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100 N. 5th St.
Leavenworth, KS 66048
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Russell, Majors & Waddell (#6)


From 4th Street (7 Hwy), turn east on Shawnee. The wayside is located just east of the intersection of 4th and Delaware Streets.

About This Location

Historic Wayside Tour #6
Russell, Majors & Waddell
Before you stands the manufacturer's bank building; once headquarters for the freighting firm of Russell, Majors and Waddell. Fort Leavenworth's strategic location made it the logical logistical supply center to support the U.S. Army throughout the west, but the Army did not have the capability to transport the volume of supplies needed.

So in 1855, the Army awarded a two-year contract to William Russell, Alexander Majors, and William Waddell; the most experienced freighters of that time. The partnership hired 1,700 men as teamsters, purchased 7,500 head of oxen and 500 wagons. They established a field headquarters in the infant town of Leavenworth along with a blacksmith shop, wagon repair shop, lumberyard, meat processing plant and dry goods, outfitting, and grocery stores; helping the town to become firmly established in the Kansas Territory.

In the summer of 1857, 48 wagon trains carrying almost four million pounds of goods were dispatched from Fort Leavenworth. An average wagon train consisted of 25 wagons each pulled by twelve oxen. The wagonmaster, whose word was law, commanded the train and about 30 teamsters. The teamsters never rode but actually walked along side the wagons, cracking their bullwhips to encourage the oxen and to snap off the heads of thousands of rattlesnakes along the trail. The loaded wagons moved at a rate of 10 to 15 miles per day. Unloaded, they traveled about 20 miles per day.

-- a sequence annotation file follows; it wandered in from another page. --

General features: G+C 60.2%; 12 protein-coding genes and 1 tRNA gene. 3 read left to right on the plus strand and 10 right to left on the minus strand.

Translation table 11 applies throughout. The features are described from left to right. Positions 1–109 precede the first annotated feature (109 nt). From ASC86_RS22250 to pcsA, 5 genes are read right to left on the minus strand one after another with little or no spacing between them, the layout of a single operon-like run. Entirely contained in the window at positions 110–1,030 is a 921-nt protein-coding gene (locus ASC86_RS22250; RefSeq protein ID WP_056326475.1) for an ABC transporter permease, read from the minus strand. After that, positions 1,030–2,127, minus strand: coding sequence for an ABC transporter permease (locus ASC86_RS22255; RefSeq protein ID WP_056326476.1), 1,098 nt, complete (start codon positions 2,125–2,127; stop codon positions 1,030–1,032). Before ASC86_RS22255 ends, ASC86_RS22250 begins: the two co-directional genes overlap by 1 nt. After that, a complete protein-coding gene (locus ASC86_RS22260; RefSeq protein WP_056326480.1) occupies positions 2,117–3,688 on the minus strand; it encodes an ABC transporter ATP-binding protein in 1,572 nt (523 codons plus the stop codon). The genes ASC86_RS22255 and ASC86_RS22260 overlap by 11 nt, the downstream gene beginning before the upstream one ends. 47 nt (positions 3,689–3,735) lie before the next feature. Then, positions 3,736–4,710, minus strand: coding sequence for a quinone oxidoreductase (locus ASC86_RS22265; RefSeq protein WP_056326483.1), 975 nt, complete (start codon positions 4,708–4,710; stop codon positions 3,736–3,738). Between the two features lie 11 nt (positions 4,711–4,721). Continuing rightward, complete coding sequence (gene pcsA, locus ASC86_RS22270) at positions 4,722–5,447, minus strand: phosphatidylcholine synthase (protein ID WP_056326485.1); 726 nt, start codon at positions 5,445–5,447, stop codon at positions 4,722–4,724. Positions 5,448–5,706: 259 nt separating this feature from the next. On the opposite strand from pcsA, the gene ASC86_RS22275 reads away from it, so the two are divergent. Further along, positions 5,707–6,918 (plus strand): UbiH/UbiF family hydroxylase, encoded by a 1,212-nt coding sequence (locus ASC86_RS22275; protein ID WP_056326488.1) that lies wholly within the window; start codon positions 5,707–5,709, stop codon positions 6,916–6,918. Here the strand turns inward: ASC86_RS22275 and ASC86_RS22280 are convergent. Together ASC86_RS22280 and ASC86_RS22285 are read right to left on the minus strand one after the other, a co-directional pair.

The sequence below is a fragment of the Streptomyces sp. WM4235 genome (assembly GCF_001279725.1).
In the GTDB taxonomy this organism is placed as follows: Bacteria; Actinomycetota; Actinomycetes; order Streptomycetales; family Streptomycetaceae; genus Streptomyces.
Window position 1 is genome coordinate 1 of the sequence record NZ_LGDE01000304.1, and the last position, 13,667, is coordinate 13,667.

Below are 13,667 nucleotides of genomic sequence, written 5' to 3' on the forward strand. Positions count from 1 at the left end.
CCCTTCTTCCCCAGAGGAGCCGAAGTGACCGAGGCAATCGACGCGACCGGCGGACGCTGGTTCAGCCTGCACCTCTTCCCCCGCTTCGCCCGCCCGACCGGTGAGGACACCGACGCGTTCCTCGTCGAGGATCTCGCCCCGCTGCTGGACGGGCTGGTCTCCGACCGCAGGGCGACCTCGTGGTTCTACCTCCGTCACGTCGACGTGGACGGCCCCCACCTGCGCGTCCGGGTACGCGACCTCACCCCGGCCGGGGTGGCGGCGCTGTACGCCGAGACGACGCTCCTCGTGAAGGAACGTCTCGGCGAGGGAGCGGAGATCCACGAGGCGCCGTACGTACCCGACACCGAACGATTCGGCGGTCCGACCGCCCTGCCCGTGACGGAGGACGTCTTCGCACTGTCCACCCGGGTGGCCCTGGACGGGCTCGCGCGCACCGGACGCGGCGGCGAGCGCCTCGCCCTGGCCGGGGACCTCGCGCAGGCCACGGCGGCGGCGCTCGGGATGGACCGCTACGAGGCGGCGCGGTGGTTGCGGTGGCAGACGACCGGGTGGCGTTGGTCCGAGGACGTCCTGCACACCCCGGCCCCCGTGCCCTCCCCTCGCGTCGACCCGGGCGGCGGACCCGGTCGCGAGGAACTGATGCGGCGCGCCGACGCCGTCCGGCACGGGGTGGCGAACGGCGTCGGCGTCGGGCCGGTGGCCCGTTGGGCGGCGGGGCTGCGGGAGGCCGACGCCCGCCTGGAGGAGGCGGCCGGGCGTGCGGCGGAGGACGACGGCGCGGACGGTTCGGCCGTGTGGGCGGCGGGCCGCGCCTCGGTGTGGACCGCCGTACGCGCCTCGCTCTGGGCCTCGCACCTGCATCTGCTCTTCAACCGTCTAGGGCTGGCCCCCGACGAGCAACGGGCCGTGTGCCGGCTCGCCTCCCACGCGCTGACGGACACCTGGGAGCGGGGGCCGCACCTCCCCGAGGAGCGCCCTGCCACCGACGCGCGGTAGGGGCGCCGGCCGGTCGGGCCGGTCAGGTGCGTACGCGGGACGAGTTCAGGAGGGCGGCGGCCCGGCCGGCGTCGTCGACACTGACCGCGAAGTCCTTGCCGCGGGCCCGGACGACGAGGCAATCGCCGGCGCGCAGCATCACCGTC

Discovery of gold in the Pike's Peak region in 1858, started a flow of eager gold seekers to the area and encouraged Russell, Majors & Waddell to start a stage line between Leavenworth and the Colorado gold fields. Each stagecoach was pulled by four mules and carried six passengers. The trip took ten days to travel from Leavenworth to Denver. The passenger fare was $125 with a baggage allowance of 25 pounds. The coaches traveled day and night, stopping only for meals and to change mules.

In 1860 the firm established the Pony Express to provide weekly mail service between St. Joseph, Missouri and Sacramento, California. "Buffalo Bill" Cody, who as a 12 year old boy had tended the oxen for the wagon trains, was one of 120 riders for the Pony Express. In its 18 months of operation the riders made 308 runs in each direction carrying almost 35,000 pieces of mail.

The great freighting firm of Russell, Majors & Waddell held one of the largest single contract ever let by the Quartermaster's Department at
Fort Leavenworth. The strong relationship between the freighting firm and Fort Leavenworth created a bond between the fort and the City of Leavenworth that has not lessened over time.


  • Wayside

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